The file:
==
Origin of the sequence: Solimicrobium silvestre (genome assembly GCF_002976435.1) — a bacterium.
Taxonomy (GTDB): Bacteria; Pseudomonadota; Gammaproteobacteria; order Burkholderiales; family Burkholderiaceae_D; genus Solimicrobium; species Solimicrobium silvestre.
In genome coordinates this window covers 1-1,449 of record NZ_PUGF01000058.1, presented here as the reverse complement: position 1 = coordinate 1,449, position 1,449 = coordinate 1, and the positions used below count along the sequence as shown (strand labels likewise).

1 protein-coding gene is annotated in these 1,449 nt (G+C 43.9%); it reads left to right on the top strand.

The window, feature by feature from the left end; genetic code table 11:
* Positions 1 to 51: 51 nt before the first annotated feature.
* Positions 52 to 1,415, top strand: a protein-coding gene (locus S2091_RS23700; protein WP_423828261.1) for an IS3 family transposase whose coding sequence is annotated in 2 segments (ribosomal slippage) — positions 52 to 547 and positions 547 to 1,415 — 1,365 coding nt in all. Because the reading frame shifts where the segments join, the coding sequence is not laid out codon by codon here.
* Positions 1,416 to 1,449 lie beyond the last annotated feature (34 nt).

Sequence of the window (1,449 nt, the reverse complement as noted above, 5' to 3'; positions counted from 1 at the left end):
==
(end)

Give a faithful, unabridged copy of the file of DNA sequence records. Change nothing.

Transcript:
Origin of the sequence: Solimicrobium silvestre (genome assembly GCF_002976435.1) — a bacterium.
Taxonomy (GTDB): Bacteria; Pseudomonadota; Gammaproteobacteria; order Burkholderiales; family Burkholderiaceae_D; genus Solimicrobium; species Solimicrobium silvestre.
In genome coordinates this window covers 1-1,449 of record NZ_PUGF01000058.1, presented here as the reverse complement: position 1 = coordinate 1,449, position 1,449 = coordinate 1, and the positions used below count along the sequence as shown (strand labels likewise).

1 protein-coding gene is annotated in these 1,449 nt (G+C 43.9%); it reads left to right on the top strand.

The window, feature by feature from the left end; genetic code table 11:
* Positions 1 to 51: 51 nt before the first annotated feature.
* Positions 52 to 1,415, top strand: a protein-coding gene (locus S2091_RS23700; protein WP_423828261.1) for an IS3 family transposase whose coding sequence is annotated in 2 segments (ribosomal slippage) — positions 52 to 547 and positions 547 to 1,415 — 1,365 coding nt in all. Because the reading frame shifts where the segments join, the coding sequence is not laid out codon by codon here.
* Positions 1,416 to 1,449 lie beyond the last annotated feature (34 nt).

Sequence of the window (1,449 nt, the reverse complement as noted above, 5' to 3'; positions counted from 1 at the left end):